At the same time, #ForTheThrone undeniably over-simplifies things. When everything that a character has ever done or experienced, good or bad, is at some level #ForTheThrone, there is little room left for love, loyalty, hatred, or stupidity– things most of us have experienced even if we have never hoped to sit on a throne. It’s hard to believe that Bran warged into Hodor and effectively murdered him #ForTheThrone rather than out of fear and its certainly not flattering. Even worse is to entertain the idea that Tyrion Lannister killed his father #ForTheThrone rather than out of a complicated medley of resentment, pride, and hurt. Did Jon Snow really go to war with the Boltons not because of their assault on his family and their home, but because he somehow felt it would increase his chances of sitting on the throne? If all of this was #ForTheThrone and #ForTheThrone alone, then I have been spending far too much time trying to erroneously understand the motivations of characters in the show.
Ultimately, HBO’s eye-catching marketing scheme isn’t of course a revisionist assertion that at the end of the day there is no driving motivation for Game of Thrones’ characters other than throne-lust. Still, it provides us with something to think about as we ponder how Game of Thrones might end and how we want it to end.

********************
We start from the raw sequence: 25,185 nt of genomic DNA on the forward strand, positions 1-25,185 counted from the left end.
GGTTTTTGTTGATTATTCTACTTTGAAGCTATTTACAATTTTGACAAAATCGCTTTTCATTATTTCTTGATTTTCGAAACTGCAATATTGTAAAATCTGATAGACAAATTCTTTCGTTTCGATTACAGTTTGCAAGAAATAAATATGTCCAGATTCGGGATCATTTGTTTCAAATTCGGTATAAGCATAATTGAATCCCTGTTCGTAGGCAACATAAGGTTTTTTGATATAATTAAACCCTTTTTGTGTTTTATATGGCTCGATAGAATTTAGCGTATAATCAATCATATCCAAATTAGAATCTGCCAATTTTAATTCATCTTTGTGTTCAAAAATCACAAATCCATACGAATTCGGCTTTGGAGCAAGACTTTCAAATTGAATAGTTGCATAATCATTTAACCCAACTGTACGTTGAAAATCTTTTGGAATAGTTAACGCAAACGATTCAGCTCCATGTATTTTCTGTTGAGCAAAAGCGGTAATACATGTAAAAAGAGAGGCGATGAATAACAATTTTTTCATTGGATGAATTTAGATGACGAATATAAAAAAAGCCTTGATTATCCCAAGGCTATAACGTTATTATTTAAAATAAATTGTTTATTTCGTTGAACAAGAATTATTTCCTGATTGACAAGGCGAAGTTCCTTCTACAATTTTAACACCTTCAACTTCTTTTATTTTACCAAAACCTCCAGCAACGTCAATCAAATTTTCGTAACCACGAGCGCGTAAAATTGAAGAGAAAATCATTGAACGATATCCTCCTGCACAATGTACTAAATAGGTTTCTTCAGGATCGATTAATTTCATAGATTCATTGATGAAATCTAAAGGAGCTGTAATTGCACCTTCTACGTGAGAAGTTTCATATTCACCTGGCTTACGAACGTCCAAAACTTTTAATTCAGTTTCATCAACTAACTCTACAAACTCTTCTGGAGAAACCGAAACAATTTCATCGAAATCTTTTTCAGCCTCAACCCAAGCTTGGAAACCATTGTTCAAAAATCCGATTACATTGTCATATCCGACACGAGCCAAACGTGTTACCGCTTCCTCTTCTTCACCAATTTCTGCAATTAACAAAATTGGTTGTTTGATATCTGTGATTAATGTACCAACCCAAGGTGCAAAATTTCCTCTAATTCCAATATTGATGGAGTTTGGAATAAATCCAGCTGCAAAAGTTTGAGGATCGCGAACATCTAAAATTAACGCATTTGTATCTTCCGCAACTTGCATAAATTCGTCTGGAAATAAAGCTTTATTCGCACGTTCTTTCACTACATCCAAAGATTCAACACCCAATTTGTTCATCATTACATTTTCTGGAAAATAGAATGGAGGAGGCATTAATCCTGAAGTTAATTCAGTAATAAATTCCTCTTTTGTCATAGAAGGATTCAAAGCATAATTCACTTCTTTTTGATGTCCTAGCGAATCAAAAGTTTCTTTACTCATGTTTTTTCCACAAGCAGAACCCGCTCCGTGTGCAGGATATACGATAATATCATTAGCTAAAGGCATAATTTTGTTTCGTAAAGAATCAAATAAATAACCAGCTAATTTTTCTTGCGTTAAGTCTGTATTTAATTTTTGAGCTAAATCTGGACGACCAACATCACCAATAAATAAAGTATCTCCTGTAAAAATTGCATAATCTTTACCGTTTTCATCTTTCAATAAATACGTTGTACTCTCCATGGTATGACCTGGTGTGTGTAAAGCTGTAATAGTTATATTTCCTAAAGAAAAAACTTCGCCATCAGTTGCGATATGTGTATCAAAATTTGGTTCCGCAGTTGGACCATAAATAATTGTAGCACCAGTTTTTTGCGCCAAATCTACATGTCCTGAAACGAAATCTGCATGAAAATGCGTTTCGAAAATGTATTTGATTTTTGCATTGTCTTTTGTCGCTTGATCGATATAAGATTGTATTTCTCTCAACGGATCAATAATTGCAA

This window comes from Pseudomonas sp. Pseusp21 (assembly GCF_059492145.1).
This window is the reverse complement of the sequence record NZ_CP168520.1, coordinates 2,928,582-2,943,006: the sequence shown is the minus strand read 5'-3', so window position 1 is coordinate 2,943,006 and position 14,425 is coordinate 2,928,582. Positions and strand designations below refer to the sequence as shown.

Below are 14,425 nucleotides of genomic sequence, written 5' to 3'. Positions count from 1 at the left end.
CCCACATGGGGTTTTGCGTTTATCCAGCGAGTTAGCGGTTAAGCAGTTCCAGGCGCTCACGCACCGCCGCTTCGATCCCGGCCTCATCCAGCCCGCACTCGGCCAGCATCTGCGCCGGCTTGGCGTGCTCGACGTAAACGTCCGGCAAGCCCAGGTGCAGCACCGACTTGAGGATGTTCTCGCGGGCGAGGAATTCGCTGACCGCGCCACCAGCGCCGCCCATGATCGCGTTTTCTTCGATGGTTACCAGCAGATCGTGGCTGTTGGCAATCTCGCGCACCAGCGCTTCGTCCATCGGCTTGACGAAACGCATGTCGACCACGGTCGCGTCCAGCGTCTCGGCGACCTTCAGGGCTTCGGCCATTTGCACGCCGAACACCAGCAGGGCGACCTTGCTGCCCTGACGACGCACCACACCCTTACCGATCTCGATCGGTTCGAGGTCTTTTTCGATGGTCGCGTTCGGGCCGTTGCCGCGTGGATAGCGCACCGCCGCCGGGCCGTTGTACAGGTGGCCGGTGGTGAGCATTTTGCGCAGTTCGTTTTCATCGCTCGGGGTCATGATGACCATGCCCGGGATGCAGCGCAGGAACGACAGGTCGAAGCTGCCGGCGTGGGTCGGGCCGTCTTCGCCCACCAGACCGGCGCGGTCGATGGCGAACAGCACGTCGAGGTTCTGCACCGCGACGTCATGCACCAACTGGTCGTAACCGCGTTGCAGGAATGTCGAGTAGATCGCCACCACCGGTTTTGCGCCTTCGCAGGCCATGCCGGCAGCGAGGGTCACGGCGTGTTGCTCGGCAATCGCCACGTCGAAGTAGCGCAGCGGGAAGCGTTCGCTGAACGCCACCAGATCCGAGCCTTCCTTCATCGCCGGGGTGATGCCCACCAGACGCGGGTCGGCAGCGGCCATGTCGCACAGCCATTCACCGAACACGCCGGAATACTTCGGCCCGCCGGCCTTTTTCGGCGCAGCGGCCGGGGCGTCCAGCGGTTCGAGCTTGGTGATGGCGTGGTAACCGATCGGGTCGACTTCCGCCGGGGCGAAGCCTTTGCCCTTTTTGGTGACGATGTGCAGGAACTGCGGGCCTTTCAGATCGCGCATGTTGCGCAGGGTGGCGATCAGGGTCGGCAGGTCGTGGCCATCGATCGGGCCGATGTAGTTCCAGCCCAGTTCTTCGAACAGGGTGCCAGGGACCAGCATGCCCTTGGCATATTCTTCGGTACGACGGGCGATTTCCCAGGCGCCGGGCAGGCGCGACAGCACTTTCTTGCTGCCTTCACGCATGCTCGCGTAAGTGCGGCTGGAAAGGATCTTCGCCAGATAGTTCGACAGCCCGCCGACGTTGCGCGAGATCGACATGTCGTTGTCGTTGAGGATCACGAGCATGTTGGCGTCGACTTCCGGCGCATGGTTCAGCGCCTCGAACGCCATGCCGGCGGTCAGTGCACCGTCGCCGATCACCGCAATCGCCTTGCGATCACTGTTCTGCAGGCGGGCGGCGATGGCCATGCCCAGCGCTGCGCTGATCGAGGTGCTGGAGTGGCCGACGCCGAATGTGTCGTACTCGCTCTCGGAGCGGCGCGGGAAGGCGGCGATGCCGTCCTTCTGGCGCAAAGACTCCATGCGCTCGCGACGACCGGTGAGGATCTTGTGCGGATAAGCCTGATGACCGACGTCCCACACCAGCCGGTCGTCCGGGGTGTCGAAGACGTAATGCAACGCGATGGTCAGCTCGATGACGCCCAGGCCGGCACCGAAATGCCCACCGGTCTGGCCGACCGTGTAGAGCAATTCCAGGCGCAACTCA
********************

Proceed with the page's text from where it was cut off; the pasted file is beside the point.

Game of Thrones still has remnants of A Song of Ice and Fire’s recurring theme of empathy. However, Martin’s book series acknowledges human imperfection and failure even amongst the most virtuous of characters. It explores the motivations behind such flaws and encourages empathy as we see the same emotions and motivations in the most lauded and loathsome of characters, and ultimately in ourselves. In contrast, Game of Thrones offers audiences the tantalizing opportunity to relate to characters who have ascended to power.
Supposedly, it is easy to empathize with the plucky underdogs, Jon and Daenerys, in whose struggles we all see ourselves. Thus too, we can now empathetically enjoy their successes when they rise to power. It’s no wonder that the show and its audience have increasingly little patience for those characters who don’t have shot at the monarchy, and why should they? It was the throne that was promised since Season One and the throne that they want.
The difficulty is that power has a habit of corrupting one’s ability to empathize and while A Song of Ice and Fire warns against sacrificing one’s humanity in the quest for power, Game of Thrones seems to celebrate it. I don’t know how else to interpret a massive poster of a little boy who is also a sadistic tyrant dying in his mother’s arms, emblazoned with #ForTheThrone.
If A Song of Ice and Fire, in dialogue with the likes of Tolkien, is an attempt at a modern parable, Game of Thrones is a product and a good one. But reconciliations are difficult and ending the show in a way that is meaningful and equally memorable is going to be hard to pull off. We see this in the Season Eight marketing campaign which distills years of stories of suffering and success into neatly packaged moments of shock and surprise.
#ForTheThrone in all its anachronistic glory offers us the chance of vicarious victory, and victory, not to mention the power that comes with it, in all of its intoxicating impossibility sells.
Game of Thrones Season Eight premieres in April of 2019.